When I returned to the boat, I found everyone sitting round the wood stove in the main room of the boat, where the dark wood and huge skylight created a cozy and restful place in the windy night. A was in the process of knitting mittens, but abandoned it in favor of staring into the fire, and M was reading the Dutch translation of a houseboat book that I remember reading in the library in high school. In the section about Holland, there was even a picture of this boat that I must have looked at almost 10 years ago. Outside, the trams rumbled over the bridge, and passing canal traffic created wakes that made the ropes creak and the shadows from the lights swing with the motion.

The boat is relatively spacious and things are not tied down or behind railings like other boats I have been in, since it does not appear to have moved in decades. It does have a mast but never had engines, so it has spent most of its life tied up in this small section of canal. Still, its boat-y tendencies are undeniable, with the narrow stairs, the hatches and short doors that latch down in several ways, and the gangplank that brings you back to shore. The motion from the wind and water is just slight enough that one can forget you're in a boat until you see the swing of the lantern or hear the mysterious water-sounds that gurgle somewhere along the hull.

We're at the juncture of another canal with a drawbridge over it, so I just interrupted my writing to watch a barge of sorts churn through and swing down the Amstel. Lots of traffic out there this morning, including lots of glass-windowed tourboats, in spite of the rain that sweeps past hastily. I see blue sky out there though, so perhaps the day will clear. Still, there's nothing quite like waking up in a houseboat with rain spattering the skylight, the remains of last night's fire still keeping the room cozy. I'm reminded of my parent's summerhouse- the lovely sleepy quiet of rainy mornings, the odd accumulation of things that don't quite go together but mean something and somehow belong in the place, the tiny rooms, and the smell of summer cottages and water.

I could stay in this boat all day but the whole of Amsterdam awaits across the gangplank so it's time to finish the coffee and go make plans now!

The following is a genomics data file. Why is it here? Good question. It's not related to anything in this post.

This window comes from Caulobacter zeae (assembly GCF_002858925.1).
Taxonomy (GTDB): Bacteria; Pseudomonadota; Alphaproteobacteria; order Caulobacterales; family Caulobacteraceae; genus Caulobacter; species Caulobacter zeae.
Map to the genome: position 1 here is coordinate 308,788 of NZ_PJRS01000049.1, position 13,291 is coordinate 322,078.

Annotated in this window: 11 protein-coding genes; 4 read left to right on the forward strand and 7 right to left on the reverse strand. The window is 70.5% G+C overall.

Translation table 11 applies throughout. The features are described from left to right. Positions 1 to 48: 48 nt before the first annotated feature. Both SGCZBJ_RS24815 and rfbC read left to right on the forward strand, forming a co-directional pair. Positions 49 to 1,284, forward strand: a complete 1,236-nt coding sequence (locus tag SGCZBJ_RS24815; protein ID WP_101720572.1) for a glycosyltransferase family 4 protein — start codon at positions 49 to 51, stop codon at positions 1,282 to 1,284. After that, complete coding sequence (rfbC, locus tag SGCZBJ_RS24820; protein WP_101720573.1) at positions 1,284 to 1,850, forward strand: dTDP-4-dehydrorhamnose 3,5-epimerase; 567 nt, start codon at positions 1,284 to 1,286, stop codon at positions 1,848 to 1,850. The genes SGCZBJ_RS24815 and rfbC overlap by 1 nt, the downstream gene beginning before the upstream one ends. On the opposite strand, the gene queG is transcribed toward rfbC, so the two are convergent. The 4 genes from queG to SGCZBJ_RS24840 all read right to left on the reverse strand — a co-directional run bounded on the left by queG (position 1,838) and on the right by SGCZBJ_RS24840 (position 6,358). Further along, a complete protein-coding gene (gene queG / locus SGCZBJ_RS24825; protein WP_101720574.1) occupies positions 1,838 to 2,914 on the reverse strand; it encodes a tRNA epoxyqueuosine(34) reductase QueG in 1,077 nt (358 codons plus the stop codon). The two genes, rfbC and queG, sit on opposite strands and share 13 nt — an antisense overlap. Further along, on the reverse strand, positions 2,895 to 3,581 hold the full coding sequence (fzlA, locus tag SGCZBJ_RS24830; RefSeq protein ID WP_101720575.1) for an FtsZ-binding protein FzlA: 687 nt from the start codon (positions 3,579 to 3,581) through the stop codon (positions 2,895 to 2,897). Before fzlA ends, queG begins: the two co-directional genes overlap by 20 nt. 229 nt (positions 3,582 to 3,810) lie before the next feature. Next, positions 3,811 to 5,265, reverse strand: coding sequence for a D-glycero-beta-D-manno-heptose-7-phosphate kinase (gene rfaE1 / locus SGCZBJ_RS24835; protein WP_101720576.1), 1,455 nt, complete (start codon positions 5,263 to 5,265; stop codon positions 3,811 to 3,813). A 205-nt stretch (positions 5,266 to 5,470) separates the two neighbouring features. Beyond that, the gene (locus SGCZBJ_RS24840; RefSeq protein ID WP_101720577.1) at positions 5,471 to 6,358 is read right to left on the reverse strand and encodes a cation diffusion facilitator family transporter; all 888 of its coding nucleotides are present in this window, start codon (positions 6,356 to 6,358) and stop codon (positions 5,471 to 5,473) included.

04 December 2006

what does it feel like?

I have an older brother who spent a lot of time living abroad before I ever had a passport, and he was the first real flavor I got of what life might be like living and travelling outside of the US. I remember him telling me that the days never could seem as crappy because at least you were living in this much-desired place, and that there were lots of tortoises in Athens. He told me this because it's always those little things that make the difference between being somewhere and reading about it in a book. There's always something that makes it personal for you.

Here in Holland, those things are accumulating for me- I can find the shops that sell marzipan shaped like partly gutted fish and school satchels, and I've tasted the bottlecap-sized ginger cookies available at every reception desk and shop at this time of year. I now know that some people still DO wear the iconic wooden Dutch shoes, and that carrying an umbrella while cycling must be a somewhat effective method for staying dry in the rain. I've learned that a side dish of potatoes must come with every meal, even if the main plate already has mashed potatoes, and that Dutch men like a lot more hair gel than the average Icelander.

I always wanted to see the minutiae of everyday life in new places- what is sold in grocery shops, what the advertisements on TV are like, what people do on a Monday evening in a village. This evening I watched that unfold as I ate dinner alone at a brasserie around the corner from my hotel. The butter yellow windowframe at the front looked out over a carless street full of activity. The rain that started an hour before had glossed the road and made the people coming from shops across the square hurry past, their parcels clutched close. Just outside, under the restarant's awning, a single candle flickered in blue glass on the wicker cafe tables, and across the way, people ducked into a glowing pub. There were pool tables in play inside- I could see the flash of cue ball as it rolled across the felt, and outside a man leaned against the doorframe in the middle of an involved conversation.

Monday evening was in that winding down stage: to my right, the waiter from the adjacent restaurant set out the trash barrels, a lit cigarette illuminating his face slightly, as couples paired beneath umbrellas passed. There was a bit of wind that made the awning trimming flutter and set the white Christmas lights swinging along the length of the street, and inside I could hear the sound of scrubbing in the kitchen, a extra rhythm section for the tacky French Christmas tunes that played in the nearly empty restaurant.

The bells of the church struck ten as I settled the bill, then I went from being observer to participant as I too stepped outside into the street and joined the dispersion of people, everyone headed home to a warm, dry place somewhere in this short Dutch town.